My wife, who was born and raised in Taiwan and who still holds a Republic of China passport, having been corrupted by the anti-Chinese, anti-Russian and anti-Muslim Western corporate media, said that the loud Chinese gentleman was “low class”, a telling statement laced with Sinophobic venom.
I meant it to sound ridiculous, just as it's ridiculous to draw conclusions about entire groups of people based on a few Chinese women washing their feet in a bathroom sink while visiting a Thai temple, or on middle-aged German or Russian men trying to pick up bar girls in Pattaya, but it appears the lesson was lost on Mr. C, who began to reveal a darker side to his personality (either that, or he still hasn’t quite grown up):
Loud-colored shirted guy could have been Taiwanese or even French, and there's no ROC left, at best its Chinese Taipei, or just "that ungovernable village" these days. So how come no one said something to that loudmouth? I'd have, just to see if he'd take it outside and make my travel less boring, and no, (the hotel where we stayed) ain't 5-star, 4 at best, kinda tacky place.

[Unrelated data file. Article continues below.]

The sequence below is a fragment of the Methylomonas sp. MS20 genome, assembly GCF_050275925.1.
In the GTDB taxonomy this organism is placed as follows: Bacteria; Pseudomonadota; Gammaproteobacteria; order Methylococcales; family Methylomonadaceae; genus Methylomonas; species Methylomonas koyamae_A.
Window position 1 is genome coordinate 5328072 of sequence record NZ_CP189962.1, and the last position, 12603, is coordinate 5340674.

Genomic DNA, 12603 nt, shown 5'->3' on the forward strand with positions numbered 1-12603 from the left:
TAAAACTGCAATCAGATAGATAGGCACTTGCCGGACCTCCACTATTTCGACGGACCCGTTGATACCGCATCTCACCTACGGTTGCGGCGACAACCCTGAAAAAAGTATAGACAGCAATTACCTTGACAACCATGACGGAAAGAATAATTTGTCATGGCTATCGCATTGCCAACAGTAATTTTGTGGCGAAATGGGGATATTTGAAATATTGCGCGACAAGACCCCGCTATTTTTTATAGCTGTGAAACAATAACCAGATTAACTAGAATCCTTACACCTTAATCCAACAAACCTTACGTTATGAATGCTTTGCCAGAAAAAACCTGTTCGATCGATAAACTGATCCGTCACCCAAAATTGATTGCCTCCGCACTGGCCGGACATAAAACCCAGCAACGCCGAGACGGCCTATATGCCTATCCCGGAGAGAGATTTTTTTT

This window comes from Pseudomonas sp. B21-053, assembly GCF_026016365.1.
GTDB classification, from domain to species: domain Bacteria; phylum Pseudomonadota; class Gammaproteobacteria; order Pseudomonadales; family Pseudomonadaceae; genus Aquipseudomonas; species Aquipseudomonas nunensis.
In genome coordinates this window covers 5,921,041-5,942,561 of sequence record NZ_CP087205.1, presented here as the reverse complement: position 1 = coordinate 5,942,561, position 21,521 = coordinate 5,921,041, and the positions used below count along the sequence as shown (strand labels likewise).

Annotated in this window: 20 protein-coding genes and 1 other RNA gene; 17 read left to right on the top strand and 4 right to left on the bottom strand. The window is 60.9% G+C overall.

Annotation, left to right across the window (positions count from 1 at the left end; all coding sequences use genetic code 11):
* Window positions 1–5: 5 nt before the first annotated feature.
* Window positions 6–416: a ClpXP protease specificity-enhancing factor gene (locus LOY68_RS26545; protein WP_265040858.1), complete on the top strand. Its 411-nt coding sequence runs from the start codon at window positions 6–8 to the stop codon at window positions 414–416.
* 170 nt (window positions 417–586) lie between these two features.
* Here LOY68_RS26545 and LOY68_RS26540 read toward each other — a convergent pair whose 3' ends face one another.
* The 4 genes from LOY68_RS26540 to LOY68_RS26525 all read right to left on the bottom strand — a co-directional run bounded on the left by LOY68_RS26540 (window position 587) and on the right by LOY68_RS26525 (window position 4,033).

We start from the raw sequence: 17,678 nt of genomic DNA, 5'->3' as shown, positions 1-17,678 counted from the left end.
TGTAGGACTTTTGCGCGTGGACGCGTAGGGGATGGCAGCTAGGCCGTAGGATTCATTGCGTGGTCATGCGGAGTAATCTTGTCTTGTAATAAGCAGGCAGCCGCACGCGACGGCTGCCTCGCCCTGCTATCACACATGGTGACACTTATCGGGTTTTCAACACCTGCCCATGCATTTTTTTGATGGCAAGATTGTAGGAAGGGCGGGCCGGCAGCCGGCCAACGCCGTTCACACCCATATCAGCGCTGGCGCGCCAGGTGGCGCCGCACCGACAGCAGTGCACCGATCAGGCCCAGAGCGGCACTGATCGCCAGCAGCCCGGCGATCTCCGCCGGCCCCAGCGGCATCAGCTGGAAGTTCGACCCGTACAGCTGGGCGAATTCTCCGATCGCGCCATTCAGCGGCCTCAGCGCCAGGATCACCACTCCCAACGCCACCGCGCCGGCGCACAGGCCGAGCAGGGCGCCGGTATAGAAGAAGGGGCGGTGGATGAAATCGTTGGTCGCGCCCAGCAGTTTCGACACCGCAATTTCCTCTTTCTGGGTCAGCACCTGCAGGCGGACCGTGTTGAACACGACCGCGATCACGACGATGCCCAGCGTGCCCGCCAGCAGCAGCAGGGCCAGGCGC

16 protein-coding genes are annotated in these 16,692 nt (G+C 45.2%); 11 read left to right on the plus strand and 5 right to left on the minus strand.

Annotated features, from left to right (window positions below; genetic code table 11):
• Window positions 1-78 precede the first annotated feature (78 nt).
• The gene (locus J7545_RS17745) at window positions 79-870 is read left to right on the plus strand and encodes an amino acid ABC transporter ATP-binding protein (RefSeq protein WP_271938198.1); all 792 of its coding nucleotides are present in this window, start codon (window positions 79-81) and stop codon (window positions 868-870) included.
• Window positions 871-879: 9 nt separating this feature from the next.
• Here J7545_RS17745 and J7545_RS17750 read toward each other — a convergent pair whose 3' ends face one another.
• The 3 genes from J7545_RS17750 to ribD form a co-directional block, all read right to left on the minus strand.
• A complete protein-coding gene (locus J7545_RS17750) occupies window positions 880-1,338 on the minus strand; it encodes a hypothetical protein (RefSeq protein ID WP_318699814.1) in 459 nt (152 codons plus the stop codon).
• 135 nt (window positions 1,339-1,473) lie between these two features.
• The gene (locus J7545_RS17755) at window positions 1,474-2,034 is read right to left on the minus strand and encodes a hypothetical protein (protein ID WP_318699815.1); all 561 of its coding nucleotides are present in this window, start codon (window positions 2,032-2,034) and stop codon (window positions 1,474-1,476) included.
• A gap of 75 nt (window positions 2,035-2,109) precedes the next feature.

He later elaborated that by taking such a person “outside”, he would “win points with my own crowd, including my friends and family in Texas too!” I don’t think my Dad would award me anything for deliberating provoking a confrontation with someone. Chris had by now revealed himself to be a paranoid testosterone-fueled misogynist, but I still egged him on, at which point he then referred to me as: a.) an "Obama koolaider" (whatever that is supposed to mean); and b.) a member of "Obamanation blam(ing) everyone else for BO's incompetence!"
By way of attempting to extricate myself from the thread, I tried to summarize all that had transpired so far: